How to Write Like Philip K. Dick: 3 Quick and Easy Tips to Writing Mind-Blowing Science Fiction

  1. Location – Many of PKD’s stories take place in a world that is very close to our current reality. Unlike many traditional science fiction stories, which portray fantastic journeys to faraway planets or earth decades into the future, most PKD stories resemble our own actuality with futuristic technologies added in. Similarly, Dick also used locations from where he lived in his work. One great example is Scanner Darkly. Perhaps his most prolific novel, this story takes place almost solely in Orange County, California, where Phil lived during the latter years of his life.

Click here for an epic virtual tour of A Scanner Darkly.

PKD demonstrates that writers can use their own backyard, even in science fiction, to write great work. In fact, one might even recommend this location oriented focus because it supplies the writer with a bountiful descriptive voice and thus ability to give readers a third eye into the writer’s world.

2. Paranoia – In order to write a full-blown PKD-like story, writers need to add elements of paranoia into their work. In Scanner Darkly, the main character begins to lose touch with the real world and his identity within this space. Is he Bob Arctor, the infamous drug addict under surveillance by authorities, or is he Fred, the law enforcement agent tasked with taking down Bob?


Phil Dick makes the reader question the very fabric of reality itself by asking, “Maybe it’s you fuckers…who’re seeing the universe backward, like in a mirror. Maybe I see it right” (1). Are we constructs of society or of ourselves? Are there perhaps multiple people living within each of us? PKD himself was incredibly paranoid. He even believed that the CIA broke into his house and went through his files (2). So, if you want to write a PKD related story, include your own version of paranoia. A writer might use the government and its control over our individualism or the idea of identity and surveillance (Scanner Darkly). Whatever you do, try to think about your own experiences or fears and use them in your narrative to drive home the sense of an instable reality.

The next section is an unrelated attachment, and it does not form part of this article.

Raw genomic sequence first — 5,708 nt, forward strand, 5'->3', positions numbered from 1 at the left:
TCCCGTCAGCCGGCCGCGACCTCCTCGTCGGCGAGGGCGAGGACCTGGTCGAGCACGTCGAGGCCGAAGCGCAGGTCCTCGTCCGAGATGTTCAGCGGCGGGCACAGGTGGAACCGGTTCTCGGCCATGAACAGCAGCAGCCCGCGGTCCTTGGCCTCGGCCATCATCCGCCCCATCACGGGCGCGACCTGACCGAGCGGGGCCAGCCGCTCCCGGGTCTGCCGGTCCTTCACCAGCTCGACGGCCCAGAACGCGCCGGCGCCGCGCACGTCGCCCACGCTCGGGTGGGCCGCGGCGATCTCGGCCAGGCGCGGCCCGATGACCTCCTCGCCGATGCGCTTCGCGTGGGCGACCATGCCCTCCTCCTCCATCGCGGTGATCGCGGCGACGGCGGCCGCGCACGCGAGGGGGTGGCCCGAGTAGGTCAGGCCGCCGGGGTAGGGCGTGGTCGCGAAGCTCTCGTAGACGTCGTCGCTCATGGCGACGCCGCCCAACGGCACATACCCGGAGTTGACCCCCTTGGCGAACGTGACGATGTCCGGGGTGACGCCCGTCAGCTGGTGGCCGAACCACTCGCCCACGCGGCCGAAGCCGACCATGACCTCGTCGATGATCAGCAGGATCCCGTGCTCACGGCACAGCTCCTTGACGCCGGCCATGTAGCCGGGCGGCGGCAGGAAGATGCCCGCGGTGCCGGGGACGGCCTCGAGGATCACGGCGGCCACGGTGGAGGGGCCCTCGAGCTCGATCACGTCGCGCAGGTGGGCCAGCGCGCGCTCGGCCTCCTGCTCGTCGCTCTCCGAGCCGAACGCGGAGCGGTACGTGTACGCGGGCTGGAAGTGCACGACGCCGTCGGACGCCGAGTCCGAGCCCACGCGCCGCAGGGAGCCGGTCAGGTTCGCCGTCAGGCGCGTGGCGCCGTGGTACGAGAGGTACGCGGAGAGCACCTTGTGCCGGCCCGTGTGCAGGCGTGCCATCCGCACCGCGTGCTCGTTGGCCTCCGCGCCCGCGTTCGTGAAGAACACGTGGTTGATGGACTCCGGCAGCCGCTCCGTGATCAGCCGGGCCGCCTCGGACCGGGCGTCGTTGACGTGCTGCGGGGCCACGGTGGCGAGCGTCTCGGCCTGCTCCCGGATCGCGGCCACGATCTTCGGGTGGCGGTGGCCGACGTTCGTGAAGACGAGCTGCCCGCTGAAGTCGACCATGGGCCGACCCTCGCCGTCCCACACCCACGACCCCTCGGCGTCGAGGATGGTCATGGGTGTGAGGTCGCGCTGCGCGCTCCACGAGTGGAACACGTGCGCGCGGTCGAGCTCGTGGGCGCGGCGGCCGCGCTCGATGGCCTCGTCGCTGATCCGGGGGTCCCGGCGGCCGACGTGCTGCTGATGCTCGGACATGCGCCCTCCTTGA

1. No One is as They Seem – In most of Phil’s stories, characters are often not as they appear to be. In Scanner Darkly, undercover agents wear scrambler suits, which turn their image into a blur to whoever looks at them – “It could be somebody other than Fred inside, or another Fred, and they’d never know, not even when Fred opened his mouth and talked” (28). Similarly, Dick is also one of the forerunners of using cyborgs as human imitations. In “Second Variety,” America and Russia are still battling in a Cold War landscape. Except in PKD’s world, artificial intelligence (AI) assume the shape of normal humans until they can get close enough to murder their biological enemy. The reader quickly finds out that humans are no longer in control, and instead, the AI arises as the new dominating force in this battle-weary world (3).


As you can see, in order to write a PKD story, a writer needs to include an element of character deception. Perhaps your main character’s best friend is actually a murderous cyborg. Maybe your story includes a mind-altering psychic cat or a scrambler overcoat. Whatever you decide on, remember to have fun with it and enjoy the ride.


(1) Dick, Philip K. A Scanner Darkly. New York: Mariner Books, 2011. Print.


(3) Dick, Philip K. “Second Variety.” Science Fiction: Stories and Contexts. Ed. Heather Masri.             New York: Bedford/St. Martin’s, 2015. 155-190. Print.


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